In a decision released on October 15, 2012 in the Trustees of the Millwright Regional Council of Ontario Pension Trust Fund v. Celestica Inc. securities class action, Justice Perell held that the “special circumstances” doctrine can be applied by courts to extend the limitation period contained in section 138.14 of Ontario’s Securities Act (the “OSA” or the “Act”) which requires that a secondary market purchaser misrepresentation action under Part XXIII.1 of the OSA must be commenced within three (3) years of the alleged misrepresentation. In reaching this conclusion, Justice Perell has taken a broader view than previous rulings of the courts’ jurisdiction to relieve against the strict application of a limitation contained in the OSA.
In Celestica, the Plaintiffs allege that Celestica Inc. and two of its former officers made misrepresentations about Celestica’s restructuring of its operation in the period from January 27, 2005 through to January 30, 2007. The Defendants brought a Rule 21 motion before Justice Perell seeking to strike out significant portions of the Plaintiffs’ Fresh as Amended Statement of Claim on the basis that, amongst other things, the Plaintiffs’ had not obtained leave to proceed with their action under section 138.8 of the OSA before the expiry of the three-year limitation period set out in the Act. The Defendants relied on the Court of Appeal’s decision in Sharma v. Timminco Limited, another proposed securities class action, which found that the limitation in 138.14 of the OSA was not suspended by section 28 of the Class Proceedings Act, 1992 (the “CPA”) unless and until a proposed representative plaintiff obtains leave to bring the class proceeding and then commences the action under section 138.3 of the OSA. The Defendants argued that it was plain and obvious that the limitation period had expired and the Plaintiffs’ claim could not proceed and that the courts had no discretion to extend the running of the limitation period by making orders nunc pro tunc (meaning “now for then”).
Justice Perell held that, given the Court of Appeal’s ruling in Timminco, it was clear that the limitation period in section 138.14 of the OSA had not been suspended by virtue of section 28 of the CPA and accordingly the Plaintiffs’ claim was time-barred. However, the Court disagreed with the Defendants’ submissions that it had no discretion to relieve against the operation of the statutory limitation period. Rather, after a review of the case law and the provisions of Ontario’s Limitations Act, 2002, Justice Perell held that the common law doctrine of “special circumstances”, which operates to extend a limitation period where the interests of justice so require, applied to section 138.14. The Court held that the doctrine was “principled, limited and narrow” in nature and would not operate if a defendant is prejudiced apart from the prejudice involved in having to defend an action on its merits. Justice Perell concluded that, if the Plaintiffs were ultimately granted leave to proceed with their claim under section 138.8 of the OSA, this would be an appropriate case in which to apply the special circumstances doctrine given that the Defendants had been aware of the claims since 2007 and had been actively defending similar claims brought against them in the United States since that same time.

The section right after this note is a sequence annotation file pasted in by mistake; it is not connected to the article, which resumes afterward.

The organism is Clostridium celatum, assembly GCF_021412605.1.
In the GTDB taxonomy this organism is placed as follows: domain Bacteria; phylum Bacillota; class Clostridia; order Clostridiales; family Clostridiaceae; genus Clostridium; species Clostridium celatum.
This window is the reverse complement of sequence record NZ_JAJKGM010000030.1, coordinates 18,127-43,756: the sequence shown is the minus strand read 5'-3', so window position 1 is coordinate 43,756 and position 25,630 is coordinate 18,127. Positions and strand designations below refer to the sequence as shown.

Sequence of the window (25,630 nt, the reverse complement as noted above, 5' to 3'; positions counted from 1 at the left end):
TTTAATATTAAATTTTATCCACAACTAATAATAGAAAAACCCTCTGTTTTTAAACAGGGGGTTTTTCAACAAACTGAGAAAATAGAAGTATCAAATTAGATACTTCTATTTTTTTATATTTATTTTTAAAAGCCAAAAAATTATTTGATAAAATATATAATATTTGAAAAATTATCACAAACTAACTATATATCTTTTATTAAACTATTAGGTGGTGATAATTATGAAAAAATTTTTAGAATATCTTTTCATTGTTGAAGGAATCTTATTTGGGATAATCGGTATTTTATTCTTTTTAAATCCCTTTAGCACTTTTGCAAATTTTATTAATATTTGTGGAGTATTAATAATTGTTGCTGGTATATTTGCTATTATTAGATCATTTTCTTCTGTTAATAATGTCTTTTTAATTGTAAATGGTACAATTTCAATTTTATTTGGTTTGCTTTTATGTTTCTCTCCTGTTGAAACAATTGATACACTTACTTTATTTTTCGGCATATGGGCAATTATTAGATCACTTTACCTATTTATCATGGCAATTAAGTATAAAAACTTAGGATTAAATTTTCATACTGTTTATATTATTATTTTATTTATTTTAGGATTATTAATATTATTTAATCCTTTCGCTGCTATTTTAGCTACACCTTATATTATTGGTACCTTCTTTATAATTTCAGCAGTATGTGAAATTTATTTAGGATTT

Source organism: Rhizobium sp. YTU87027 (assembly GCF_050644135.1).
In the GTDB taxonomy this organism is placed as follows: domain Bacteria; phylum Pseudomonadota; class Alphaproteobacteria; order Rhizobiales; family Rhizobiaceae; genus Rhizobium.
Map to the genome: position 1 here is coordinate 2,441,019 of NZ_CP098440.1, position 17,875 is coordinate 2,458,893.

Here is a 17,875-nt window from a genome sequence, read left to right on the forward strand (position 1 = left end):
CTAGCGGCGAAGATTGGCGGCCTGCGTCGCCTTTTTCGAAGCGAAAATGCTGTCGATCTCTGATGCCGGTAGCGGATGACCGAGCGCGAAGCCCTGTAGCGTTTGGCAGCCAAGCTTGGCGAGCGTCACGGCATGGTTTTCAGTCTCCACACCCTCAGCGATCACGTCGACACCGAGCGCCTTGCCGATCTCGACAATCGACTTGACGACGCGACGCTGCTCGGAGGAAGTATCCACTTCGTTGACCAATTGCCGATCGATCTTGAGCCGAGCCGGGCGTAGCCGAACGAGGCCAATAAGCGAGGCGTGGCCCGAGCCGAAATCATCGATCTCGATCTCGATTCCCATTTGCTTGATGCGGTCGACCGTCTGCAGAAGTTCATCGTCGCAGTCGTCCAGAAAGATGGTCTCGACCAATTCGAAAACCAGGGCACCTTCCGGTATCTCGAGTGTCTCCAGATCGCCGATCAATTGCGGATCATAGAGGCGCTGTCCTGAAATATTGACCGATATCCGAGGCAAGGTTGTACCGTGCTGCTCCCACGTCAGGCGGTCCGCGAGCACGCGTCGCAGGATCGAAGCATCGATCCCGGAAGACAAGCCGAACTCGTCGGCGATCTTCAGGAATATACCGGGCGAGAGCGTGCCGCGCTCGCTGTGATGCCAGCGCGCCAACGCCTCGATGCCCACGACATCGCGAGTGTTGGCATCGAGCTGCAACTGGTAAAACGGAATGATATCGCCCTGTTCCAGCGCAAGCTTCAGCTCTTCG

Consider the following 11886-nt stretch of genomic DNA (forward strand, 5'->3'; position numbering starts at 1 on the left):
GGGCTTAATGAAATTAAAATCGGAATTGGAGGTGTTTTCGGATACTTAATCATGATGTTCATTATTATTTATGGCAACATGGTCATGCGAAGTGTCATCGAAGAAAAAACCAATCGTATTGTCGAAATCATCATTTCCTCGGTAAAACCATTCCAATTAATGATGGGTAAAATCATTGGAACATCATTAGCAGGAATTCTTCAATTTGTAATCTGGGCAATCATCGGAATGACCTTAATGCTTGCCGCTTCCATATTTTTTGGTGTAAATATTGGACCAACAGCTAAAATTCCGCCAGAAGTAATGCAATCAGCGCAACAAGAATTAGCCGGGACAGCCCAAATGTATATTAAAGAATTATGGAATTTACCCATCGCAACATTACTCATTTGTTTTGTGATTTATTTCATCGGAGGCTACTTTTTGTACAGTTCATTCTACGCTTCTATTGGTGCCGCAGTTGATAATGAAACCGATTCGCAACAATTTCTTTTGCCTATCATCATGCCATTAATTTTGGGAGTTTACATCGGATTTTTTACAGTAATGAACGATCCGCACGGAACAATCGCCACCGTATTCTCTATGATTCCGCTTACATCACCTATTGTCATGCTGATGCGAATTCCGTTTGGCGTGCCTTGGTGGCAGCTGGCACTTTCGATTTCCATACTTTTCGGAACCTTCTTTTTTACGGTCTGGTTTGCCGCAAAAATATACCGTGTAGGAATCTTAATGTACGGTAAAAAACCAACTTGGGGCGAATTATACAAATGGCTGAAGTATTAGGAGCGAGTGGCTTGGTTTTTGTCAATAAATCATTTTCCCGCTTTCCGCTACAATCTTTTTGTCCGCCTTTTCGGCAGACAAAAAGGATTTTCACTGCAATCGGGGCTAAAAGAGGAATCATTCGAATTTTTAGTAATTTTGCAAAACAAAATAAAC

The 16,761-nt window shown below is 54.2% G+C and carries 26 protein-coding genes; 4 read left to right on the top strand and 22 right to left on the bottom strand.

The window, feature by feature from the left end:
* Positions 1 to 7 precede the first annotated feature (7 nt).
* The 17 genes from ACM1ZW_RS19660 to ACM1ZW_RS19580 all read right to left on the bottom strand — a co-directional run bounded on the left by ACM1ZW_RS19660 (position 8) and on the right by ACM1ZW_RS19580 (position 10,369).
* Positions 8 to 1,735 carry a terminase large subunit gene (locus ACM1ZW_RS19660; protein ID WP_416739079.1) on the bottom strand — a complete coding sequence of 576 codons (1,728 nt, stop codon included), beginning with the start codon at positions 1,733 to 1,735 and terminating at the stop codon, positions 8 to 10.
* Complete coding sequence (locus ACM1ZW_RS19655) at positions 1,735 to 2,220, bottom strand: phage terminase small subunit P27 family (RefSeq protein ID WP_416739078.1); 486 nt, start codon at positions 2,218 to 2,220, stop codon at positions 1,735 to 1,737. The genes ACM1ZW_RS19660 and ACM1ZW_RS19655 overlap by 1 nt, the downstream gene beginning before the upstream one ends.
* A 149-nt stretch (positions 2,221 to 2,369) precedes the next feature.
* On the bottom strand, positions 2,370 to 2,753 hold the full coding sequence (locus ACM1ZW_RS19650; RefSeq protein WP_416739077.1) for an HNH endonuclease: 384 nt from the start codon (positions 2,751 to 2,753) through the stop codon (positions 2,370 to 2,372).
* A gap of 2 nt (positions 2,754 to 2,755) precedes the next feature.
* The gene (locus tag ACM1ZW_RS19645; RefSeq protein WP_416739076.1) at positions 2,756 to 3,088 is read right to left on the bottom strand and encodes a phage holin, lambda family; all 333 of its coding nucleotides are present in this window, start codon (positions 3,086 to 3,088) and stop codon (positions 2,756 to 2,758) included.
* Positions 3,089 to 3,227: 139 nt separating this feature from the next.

In the result, Justice Perell dismissed the balance of the Defendants’ motion to strike the claim, although he did strike out certain common law causes of action for failure to plead the requisite elements of the torts, but granted the Plaintiffs leave to amend their claims with respect to those claims.
In finding that the special circumstances doctrine could be applied to section 138.14, Justice Perell’s decision stands in stark contrast to the decision of Justice Strathy in Green v. Canadian Imperial Bank of Commerce. In that case, Justice Strathy concluded, based on his review of the cases and the provisions of the Limitations Act, 2002 that the special circumstances doctrine was not available within the framework of section 138.14 of the OSA.
Accordingly, given these conflicting lower court decisions, it is unclear whether the special circumstances doctrine may be applied to extend the limitation period set out in section 138.14 of the OSA. Appellate intervention may prove to be necessary in order to resolve this debate in the courts.